Publisher: Activision Inc.
Developer: Digital Eclipse
N Amer - 04/16/2002
Spider-Man: The Movie Review
Spider-Man the Movie for GBA, like its console counterparts, is based on the recently released motion picture of the same name. Unlike its console brethren however, this version is based only loosely on the movie and ties in a minimum of big-screen additions. Activision opted to use only the base foundation of the film and create an original story that includes such well-known enemies as the Green Goblin, Scorpion, Vulture, Kraven, and shocker. Someone has apparently brought Spidey’s most powerful archenemies together to unleash full out carnage on New York City. You’ll control Spider-Man as he attempts to thwart their plan by using combo attacks, your spider-sense, and various power-ups.
Graphics are nothing to write home about, they are adequate but I expect more visual splendor from my 32-bit Gameboy Advance. The bad-guys in this game feel more like props than actual enemies. Levels are visually tedious, there is rarely anything new to look at in a single stage, you’ll find yourself progressing through levels full of the same stuff that is simply set up in different configurations. There are multiple cut-scenes throughout the game, these are simple little ‘thought bubble’ dialogue moments that transpire between levels. The introduction sports a cool photo-realistic 5-second animation taken from the movie that looks surprisingly cool for a handheld. Spider-Man looks a tad worse then he did in his appearance on the Super Nintendo, but the animation is more fluid and cohesive this time around.
Music consists of electronic and fast tempo midi-like soundtracks similar to some of the music found in the console versions of this game. There are digitized sound clips for enemy grunts when you defeat an opponent that sound like they are being piped through an AM-only radio using tin cans as speakers. The various comical-type sounds for landing punches on foes sound good though and like Spider-Man SNES are accentuated visually with comic-style exclamations like ‘Pow!’, ‘Thwap!’, and ‘Bam!’.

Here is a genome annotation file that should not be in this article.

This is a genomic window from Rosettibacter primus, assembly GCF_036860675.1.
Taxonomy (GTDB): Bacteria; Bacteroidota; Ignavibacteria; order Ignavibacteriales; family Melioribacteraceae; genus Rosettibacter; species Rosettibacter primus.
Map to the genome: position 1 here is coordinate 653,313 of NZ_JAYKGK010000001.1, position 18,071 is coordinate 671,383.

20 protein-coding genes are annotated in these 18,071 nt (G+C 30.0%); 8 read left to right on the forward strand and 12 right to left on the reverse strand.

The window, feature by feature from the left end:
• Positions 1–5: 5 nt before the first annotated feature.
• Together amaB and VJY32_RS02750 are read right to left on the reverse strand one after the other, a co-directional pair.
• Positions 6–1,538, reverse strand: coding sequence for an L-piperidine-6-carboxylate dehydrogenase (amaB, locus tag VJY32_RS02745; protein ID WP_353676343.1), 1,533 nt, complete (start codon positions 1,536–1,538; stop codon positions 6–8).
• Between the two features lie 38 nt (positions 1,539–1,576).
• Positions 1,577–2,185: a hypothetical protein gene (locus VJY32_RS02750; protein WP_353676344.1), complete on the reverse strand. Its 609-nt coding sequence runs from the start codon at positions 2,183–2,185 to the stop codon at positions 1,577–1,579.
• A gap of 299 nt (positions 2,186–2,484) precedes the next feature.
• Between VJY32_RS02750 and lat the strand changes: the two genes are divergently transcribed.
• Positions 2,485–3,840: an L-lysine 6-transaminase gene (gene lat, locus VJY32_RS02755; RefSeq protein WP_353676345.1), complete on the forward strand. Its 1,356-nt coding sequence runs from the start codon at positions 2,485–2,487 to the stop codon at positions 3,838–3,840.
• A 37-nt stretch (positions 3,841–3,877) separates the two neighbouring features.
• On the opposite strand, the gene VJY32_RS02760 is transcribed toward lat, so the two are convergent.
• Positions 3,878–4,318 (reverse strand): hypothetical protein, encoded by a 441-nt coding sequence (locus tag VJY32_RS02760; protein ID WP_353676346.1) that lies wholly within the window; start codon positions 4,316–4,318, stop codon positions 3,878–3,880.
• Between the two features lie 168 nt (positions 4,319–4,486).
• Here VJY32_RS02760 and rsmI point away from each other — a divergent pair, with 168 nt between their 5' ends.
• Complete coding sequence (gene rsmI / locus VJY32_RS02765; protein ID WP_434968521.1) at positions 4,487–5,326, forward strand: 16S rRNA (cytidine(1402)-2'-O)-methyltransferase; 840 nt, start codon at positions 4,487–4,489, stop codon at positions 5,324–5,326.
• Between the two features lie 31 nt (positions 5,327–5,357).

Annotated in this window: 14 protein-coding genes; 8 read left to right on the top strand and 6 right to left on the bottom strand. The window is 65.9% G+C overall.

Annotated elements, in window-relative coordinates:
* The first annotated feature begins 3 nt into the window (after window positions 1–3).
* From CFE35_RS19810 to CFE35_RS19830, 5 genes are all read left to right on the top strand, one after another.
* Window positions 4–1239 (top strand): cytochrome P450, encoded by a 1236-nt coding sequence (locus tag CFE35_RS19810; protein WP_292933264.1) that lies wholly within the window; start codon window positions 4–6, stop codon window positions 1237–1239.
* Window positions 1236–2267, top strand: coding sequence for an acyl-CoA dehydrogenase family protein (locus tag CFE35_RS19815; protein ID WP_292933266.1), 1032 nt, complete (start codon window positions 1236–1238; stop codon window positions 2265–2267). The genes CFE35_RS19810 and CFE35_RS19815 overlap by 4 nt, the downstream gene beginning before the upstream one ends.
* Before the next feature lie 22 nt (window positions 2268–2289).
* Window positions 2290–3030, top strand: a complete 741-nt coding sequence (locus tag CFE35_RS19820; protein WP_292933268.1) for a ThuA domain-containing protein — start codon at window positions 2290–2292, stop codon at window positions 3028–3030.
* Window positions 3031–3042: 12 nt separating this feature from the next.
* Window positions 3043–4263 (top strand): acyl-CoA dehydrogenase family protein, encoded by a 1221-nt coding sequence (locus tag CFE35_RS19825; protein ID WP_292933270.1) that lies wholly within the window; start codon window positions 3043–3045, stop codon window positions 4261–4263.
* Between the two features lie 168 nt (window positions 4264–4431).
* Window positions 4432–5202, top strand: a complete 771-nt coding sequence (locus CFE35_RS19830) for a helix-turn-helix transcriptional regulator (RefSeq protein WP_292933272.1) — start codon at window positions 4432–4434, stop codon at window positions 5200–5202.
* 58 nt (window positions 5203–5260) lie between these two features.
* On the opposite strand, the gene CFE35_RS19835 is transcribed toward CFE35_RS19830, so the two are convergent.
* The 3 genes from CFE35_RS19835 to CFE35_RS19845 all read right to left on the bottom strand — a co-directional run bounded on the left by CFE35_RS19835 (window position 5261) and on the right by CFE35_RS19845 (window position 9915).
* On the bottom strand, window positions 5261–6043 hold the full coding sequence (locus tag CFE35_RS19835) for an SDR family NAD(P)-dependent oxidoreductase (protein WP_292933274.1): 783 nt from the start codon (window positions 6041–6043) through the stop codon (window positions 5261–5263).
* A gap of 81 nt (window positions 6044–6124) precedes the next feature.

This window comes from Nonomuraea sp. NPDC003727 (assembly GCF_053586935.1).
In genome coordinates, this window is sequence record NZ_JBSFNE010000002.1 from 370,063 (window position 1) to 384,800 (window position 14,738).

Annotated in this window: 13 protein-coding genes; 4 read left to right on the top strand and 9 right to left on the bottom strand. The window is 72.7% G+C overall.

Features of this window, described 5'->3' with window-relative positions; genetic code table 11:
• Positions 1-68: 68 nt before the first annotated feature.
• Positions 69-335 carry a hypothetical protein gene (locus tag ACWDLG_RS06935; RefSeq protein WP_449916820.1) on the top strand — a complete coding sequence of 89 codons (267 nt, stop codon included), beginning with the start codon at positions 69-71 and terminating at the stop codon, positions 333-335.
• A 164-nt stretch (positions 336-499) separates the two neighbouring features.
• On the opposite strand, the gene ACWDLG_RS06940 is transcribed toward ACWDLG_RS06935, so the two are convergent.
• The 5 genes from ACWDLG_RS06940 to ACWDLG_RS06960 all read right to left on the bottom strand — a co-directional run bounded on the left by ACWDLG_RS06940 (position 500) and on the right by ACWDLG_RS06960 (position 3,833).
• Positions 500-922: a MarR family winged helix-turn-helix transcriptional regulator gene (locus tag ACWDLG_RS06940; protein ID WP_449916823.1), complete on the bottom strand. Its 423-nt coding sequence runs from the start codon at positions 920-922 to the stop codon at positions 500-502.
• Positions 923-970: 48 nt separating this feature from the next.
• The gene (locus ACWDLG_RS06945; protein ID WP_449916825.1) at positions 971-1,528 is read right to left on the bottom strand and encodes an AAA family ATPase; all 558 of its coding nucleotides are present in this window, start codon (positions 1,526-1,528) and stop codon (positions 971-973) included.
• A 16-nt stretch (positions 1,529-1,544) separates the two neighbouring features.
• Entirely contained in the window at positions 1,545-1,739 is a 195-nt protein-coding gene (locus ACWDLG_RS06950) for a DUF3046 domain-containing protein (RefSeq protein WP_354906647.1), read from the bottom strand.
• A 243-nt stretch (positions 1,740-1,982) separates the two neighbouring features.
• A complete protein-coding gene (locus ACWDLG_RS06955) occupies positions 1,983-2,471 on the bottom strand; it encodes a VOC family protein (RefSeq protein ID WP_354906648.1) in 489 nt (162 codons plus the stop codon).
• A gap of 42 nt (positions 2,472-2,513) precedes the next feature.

Controlling the wall-crawler is a piece of cake. Simply touching a wall will automatically attach you to it, allowing you to move around in any direction by using the D-pad. B attacks, and A will jump. You can perform combo attacks by simply tapping the B button when in a combat situation. Pressing jump when you are already in the air will allow Spider-Man to use his web-swing. Pressing the R-button and a direction on the D-pad will allow you to use your zip-line to attach and zip onto a nearby object. Hitting the L-button will allow you to use your special moves. Spidey has a total of 7 different special moves that are acquired by collecting ‘Web-Ups’ that replace Spider-Man’s existing special move with the special move of the Web-Up you just picked up. The different Web-Ups are Power Web, Sticky Web, Web Bomb, Web Shield, Net Blast, Invulnerability, and Arachnid Strength. The system the game uses for Web-Ups is not unlike that of Castlevania’s method for obtaining different weapons.
Stages are primarily side-scrolling, action is pretty slow and enemies very predictable. Progressing through a level usually entails something like destroying 10 barrels of toxic ooze before they are unleashed on New York City, or chasing a boss-enemy through a level until you reach the end of the stage and have to fight him. A few stages in the game allow you to control Spider-Man as he swings through the New York skyline via a pseudo-3D rendered sequence. These levels are particularly exciting but unfortunately are few and far between.
Boss fights are enjoyable since the gameplay dynamics are varied for each end-level character. For example, when you fight the Vulture you’ll have to perform attacks while attached vertically to the side of a building, lunging at him through the air with jump kicks and web attacks. When fighting Kraven however, you will be required to turn on light switches in a cramped building hallway to be able to see where he is, all the while he will be busy turning the lights back off and attempting to surprise attack you in the dark.